back door


Also found in: Dictionary, Thesaurus, Medical, Legal, Financial, Acronyms, Encyclopedia, Wikipedia.

back door

1. Literally, an entrance located at the back of a building or place. When you get here, just come in the back door—I'll leave it unlocked for you.
2. Describing something that is done in a deceptive, corrupt, or indirect manner, especially with the intention of reducing the visibility of an action. The school board is trying to rush this major change through the back door, and we need to fight them on it!
See also: back, door

back door

1. An entry at the rear of a building, as in Deliveries are supposed to be made at the back door only. [First half of 1500s]
2. A clandestine, unauthorized, or illegal way of operating. For example, Salesmen are constantly trying to push their products by offering special gifts through the back door . This term alludes to the fact that the back door cannot be seen from the front. [Late 1500s]
See also: back, door
References in periodicals archive ?
Though Feinstein has called on Silicon Valley to create back doors, no legislation has yet been introduced in the U.S.
Let's look at the Front Door, the Back Door and how a Supply Chain Management (SCM) professional can help capture the monies being lost to the company's bottom line.
A muddy footprint was also visible on the back door and the apartment had been trashed, police said.
When I walked through the back door, I entered a place where I was fed incessantly, listened to with rapt attention and doted on like I was the bee's knees, especially by my grandmother.
Yet, when a resident dies in a nursing home, typically the hallways are cleared and in an almost secretive way, the body is taken out the back doors to a waiting hearse, as if it were something to be ashamed of.
You may have felt safe when you signed up for Internet services or bought stuff online, but those online vendors have big back doors just waiting for us to walk through.
Take a good look at the Times Square area and notice the "back door" area on 41st Street where the Forest City Double Tree Hotel has an entrance next to the Milstein/Swig Weiler Arnow site.
At the new dementia assisted living center at Parkcliffe Eldercare Community in Toledo, Ohio, architects placed the "front door" on an enclosed courtyard for residents--their "front yard." A "back door" provides a discreet entrance for visitors and staff.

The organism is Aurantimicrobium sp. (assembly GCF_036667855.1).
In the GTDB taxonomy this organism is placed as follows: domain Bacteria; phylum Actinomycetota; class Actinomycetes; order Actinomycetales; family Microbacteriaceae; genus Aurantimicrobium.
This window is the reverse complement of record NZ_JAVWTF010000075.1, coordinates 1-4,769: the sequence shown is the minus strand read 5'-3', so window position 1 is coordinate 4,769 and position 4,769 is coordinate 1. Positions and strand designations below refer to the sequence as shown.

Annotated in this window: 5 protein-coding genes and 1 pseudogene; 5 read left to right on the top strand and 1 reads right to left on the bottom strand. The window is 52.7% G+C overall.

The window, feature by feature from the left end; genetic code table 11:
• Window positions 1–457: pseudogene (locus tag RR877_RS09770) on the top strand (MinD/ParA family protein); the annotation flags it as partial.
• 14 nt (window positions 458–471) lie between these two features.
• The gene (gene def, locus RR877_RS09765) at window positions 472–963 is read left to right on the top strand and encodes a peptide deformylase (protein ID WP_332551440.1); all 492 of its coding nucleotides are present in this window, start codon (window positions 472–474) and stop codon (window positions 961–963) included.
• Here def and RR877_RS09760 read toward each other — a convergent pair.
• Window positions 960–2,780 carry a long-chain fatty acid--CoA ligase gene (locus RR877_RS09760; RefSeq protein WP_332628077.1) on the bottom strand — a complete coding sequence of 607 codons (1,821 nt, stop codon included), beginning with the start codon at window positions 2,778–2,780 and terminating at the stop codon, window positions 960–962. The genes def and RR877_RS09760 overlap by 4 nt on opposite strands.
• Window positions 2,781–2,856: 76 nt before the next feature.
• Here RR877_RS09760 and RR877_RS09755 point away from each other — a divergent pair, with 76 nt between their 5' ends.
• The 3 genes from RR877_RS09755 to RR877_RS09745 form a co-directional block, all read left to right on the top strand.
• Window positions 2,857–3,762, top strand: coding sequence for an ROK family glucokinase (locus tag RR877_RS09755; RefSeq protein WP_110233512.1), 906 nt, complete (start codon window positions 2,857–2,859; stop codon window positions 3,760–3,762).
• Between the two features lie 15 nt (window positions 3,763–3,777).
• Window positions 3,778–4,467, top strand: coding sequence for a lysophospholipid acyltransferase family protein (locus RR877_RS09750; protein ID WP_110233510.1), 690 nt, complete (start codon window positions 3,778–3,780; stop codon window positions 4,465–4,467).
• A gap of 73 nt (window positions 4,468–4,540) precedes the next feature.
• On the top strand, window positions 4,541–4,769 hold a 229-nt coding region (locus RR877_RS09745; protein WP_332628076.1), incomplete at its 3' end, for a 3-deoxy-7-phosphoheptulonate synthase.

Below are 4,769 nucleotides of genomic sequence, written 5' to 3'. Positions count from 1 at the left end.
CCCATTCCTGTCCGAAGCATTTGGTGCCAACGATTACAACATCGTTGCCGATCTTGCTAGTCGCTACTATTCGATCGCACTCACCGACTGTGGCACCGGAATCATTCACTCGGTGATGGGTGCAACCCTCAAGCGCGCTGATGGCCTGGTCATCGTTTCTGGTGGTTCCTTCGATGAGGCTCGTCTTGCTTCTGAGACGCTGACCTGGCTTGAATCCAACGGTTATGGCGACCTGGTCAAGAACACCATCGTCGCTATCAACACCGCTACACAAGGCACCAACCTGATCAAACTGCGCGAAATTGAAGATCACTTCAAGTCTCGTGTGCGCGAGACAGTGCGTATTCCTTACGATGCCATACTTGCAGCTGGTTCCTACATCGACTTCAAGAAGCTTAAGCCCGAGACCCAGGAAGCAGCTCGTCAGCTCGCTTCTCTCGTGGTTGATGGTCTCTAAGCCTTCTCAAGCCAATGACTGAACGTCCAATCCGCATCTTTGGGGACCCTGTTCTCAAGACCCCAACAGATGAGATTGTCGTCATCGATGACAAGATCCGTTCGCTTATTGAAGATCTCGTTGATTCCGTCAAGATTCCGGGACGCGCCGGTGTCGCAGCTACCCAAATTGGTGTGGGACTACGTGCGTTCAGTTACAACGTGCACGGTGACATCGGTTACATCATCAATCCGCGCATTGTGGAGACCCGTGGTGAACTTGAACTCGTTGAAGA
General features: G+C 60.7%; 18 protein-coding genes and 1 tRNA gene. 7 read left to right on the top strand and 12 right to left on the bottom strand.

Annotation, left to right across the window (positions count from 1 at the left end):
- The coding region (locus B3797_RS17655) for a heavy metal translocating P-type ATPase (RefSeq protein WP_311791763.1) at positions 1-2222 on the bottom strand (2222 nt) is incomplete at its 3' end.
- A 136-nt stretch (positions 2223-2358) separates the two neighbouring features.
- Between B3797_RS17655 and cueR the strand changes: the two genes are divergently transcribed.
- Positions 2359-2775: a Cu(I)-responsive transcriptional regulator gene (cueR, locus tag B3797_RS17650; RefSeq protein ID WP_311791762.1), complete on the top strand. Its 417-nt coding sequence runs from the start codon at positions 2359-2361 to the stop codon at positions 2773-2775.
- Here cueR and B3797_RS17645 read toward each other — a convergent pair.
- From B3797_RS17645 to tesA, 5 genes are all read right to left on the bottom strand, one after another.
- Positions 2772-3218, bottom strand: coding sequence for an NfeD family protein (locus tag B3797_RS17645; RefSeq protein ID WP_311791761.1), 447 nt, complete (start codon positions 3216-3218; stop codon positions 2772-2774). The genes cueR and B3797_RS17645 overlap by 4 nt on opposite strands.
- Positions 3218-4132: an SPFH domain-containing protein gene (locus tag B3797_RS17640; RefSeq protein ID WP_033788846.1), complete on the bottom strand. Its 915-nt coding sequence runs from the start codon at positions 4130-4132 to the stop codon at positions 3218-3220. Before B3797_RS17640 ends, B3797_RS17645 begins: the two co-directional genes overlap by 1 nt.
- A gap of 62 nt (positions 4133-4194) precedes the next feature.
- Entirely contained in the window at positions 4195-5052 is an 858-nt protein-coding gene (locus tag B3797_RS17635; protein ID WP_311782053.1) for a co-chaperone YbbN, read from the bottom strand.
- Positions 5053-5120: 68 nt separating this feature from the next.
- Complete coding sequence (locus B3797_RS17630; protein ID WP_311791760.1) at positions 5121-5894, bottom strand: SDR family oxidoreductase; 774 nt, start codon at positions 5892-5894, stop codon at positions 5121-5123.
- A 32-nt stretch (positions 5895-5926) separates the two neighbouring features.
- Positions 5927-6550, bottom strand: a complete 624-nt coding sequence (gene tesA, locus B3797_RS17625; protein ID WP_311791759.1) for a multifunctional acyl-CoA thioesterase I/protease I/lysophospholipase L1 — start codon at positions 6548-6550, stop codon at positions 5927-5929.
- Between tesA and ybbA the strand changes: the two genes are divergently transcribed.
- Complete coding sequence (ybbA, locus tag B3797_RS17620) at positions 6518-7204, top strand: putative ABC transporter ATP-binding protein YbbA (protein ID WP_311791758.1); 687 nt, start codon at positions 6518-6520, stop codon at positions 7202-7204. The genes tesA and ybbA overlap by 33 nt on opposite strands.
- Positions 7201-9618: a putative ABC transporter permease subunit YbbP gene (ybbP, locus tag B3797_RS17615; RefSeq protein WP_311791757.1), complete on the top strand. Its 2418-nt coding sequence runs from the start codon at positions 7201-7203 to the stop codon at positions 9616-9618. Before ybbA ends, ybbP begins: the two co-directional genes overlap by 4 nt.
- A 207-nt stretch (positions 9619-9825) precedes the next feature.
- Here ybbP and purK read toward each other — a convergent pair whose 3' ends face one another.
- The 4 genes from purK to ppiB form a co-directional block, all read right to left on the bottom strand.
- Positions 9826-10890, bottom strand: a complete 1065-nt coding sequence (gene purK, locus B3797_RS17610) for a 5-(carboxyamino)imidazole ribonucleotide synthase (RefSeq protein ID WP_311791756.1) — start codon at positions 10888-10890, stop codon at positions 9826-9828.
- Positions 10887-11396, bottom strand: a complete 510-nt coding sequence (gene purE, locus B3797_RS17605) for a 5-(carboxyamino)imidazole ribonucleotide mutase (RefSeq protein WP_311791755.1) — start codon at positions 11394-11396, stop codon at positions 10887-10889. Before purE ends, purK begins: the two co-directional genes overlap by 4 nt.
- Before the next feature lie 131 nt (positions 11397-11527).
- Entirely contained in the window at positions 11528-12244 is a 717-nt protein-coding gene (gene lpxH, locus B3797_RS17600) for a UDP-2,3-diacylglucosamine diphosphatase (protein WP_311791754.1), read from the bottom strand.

Steve Cram, Chris Brasher and Doug Ibbotsen, broke their silence and spoke of "back door money and brown envelopes."
In addition to the expanded wiretapping provisions, near-future proposals have included the criminalization of unbreakable encryption, the reintroduction of the infamous Clipper Chip (a government-sanctioned, NSA-sponsored encryption scheme that would contain a back door for law-enforcement decoding), publically unaccountable funding for Digital Telephony (which would give the FBI authority over the design of telecom networks to ensure effective surveillance capabilities), and even a constitutional amendment to criminalize "bomb-making" information on the Internet (information that is both legal and available on the printed page).
In the summer, we check them in at the back door. By staying on top of things, our vendor shrink is zero.
The Clipper Chip has a "back door" that allows government officials to tap and decode any messages encrypted with it.
[paragraph] In Fort Lauderdale, Florida, condominium managers ordered a couple to stop entering and leaving their unit through their back door, claiming that they were wearing an unsightly path in the lawn by taking a short cut to the parking lot.
Before Ann and Robbie Johannesen added an 18- by 24-foot deck off the rear of their hillside house, they had only a slim band of grass and a tiny stoop by their back door.
As the front of the car was submerged in water Mike was unable to open the driver's door and quickly opened the back door to allow water to fill and balance the car.